Linear Properties of Definite Integrals

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  • 1:06 Zero Integral Property
  • 1:56 Backward Property
  • 2:49 Constant Property
  • 4:00 Additive Property
  • 4:57 Sums Property
  • 6:12 Lesson Summary
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Lesson Transcript
Instructor: Erin Monagan

Erin has been writing and editing for several years and has a master's degree in fiction writing.

If you're having integration problems, this lesson will relate integrals to everyday driving examples. We'll review a few linear properties of definite integrals while practicing with some problems.

The Integral

Remember that an integral is defined between a lower limit (x=a) and an upper limit (x=b) and you're integrating over f(x), which is known as the integrand. The variable of integration is written in this dx term, so in this case, we're integrating over x. We often think of this as being the area under a curve. Here, it's the area between f(x) and the x-axis (between x=a and x=b). Let's think of some of the properties these integrals have. For the sake of all these examples, let's actually integrate the function of your velocity, so velocity as a function of time. We have the integral from a to b of f(t)dt. Time is our independent variable.

The Backward Property of definite integrals
Backward Property

Zero Integral Property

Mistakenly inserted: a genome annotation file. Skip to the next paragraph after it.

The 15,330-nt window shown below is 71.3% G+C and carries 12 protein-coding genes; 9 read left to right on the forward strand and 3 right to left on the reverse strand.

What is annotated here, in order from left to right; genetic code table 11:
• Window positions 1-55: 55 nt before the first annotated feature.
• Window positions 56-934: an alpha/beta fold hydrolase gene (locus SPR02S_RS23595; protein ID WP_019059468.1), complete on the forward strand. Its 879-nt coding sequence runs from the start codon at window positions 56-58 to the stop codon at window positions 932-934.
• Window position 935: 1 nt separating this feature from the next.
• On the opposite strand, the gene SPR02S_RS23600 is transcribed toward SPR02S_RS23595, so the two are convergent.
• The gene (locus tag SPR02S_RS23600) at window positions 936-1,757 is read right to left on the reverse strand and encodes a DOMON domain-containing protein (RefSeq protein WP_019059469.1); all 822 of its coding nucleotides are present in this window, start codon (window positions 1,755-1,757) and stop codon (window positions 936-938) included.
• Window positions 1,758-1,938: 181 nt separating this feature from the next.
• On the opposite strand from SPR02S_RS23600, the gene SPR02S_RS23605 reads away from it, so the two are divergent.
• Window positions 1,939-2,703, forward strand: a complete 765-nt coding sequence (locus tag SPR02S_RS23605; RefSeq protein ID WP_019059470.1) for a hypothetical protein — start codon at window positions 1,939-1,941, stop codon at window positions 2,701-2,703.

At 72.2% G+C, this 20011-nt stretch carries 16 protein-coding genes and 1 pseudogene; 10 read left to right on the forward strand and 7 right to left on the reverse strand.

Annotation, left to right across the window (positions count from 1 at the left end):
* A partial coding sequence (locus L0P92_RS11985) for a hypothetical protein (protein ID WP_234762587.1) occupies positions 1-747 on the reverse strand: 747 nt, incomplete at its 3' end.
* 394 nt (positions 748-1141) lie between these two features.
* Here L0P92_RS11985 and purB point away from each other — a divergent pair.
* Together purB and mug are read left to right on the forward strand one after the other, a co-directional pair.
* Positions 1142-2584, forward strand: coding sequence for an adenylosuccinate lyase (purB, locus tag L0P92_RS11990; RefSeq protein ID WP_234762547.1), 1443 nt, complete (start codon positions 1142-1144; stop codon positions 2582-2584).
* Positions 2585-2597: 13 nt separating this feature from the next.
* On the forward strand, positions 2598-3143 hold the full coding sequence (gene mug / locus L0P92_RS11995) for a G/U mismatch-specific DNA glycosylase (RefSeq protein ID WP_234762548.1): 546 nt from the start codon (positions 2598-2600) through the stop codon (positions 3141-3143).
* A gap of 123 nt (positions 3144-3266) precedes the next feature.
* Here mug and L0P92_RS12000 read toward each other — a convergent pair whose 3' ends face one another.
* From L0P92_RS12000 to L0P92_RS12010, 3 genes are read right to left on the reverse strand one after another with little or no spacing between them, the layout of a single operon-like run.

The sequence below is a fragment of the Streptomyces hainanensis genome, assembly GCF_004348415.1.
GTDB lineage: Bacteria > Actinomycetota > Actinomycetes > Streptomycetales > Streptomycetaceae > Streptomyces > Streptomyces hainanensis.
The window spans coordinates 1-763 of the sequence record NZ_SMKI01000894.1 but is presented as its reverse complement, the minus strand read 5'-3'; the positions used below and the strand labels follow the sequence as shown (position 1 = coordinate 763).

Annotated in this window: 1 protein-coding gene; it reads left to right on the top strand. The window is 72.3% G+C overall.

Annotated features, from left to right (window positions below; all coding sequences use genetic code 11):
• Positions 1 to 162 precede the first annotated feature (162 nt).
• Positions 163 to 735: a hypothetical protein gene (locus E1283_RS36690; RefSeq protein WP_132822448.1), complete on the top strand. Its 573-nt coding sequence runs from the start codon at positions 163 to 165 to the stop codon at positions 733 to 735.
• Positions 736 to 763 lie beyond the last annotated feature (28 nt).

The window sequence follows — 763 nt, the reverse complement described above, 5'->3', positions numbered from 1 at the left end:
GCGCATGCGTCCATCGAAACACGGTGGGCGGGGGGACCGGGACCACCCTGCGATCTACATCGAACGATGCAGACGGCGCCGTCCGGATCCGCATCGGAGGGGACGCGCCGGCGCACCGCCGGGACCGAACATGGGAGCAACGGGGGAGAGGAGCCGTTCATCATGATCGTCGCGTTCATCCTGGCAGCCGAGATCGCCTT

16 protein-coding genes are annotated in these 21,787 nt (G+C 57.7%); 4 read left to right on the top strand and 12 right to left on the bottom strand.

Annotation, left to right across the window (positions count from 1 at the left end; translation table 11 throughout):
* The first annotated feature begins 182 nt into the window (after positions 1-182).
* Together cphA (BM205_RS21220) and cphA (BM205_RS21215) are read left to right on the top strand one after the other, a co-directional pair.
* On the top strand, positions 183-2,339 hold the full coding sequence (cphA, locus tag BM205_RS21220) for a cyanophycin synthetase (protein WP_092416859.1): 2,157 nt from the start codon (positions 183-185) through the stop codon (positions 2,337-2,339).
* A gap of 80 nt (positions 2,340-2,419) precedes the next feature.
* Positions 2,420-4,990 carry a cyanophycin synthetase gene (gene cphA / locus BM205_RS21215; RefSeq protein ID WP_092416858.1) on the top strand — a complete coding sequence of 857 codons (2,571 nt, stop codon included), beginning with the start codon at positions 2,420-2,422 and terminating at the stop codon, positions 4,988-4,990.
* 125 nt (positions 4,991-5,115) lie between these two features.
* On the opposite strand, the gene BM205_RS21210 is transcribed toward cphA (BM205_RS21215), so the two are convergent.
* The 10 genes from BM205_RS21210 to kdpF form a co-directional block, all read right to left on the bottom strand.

The first property is the 'Going Nowhere Property'. This is really the Zero Integral Property. Let's say you've got f(t) (your velocity as a function of time) and you want to integrate from t=a to t=a f(t)dt. Remember that if you take the integral of your velocity as a function of time, it will give you how far you've gone over that period of time. In this case, time goes from a to a, so no time has elapsed. If no time has elapsed, you have gone nowhere. So the integral from a to a of f(t)dt=0, because no time has elapsed and you have gone nowhere.

Backward Property

The Constant Property
Constant Property

What if I write f(t)dt from t=a to t=b? This is going forward in time from t=a to t=b. What if I take the integral from t=b to t=a? This is going backward in time. If I go 30 miles forward from time a to time b, when I reverse time, I'm going to go 30 miles backward. So in terms of integrals, we write this as the integral from a to b of f(t)dt = - the integral from b to a of f(t)dt. This is the Backward Property. If you swap the limits of integration, here, you also have to swap the sign.

Constant Property

This Constant Property is also called the 'Speed Up Property' or the 'Do It Again Property'. Let's say you have an integral from a to b of C * f(t)dt, with C as a constant. Think of this as if Cf(t)=60 mph. If you go 60 mph from time a to time b, you're going to end up somewhere down the road. If instead, you are going 30 mph (that's f(t)), then you would only get halfway there. So you'd have to do it twice. If you have a constant inside an integral, you can pull the constant outside of the integral to get the integral from a to b of Cf(t)dt is the same as C * the integral from a to b of f(t)dt. So you can either go fast or you can go slow, but do it two times.

The Additive Property
Additive Property

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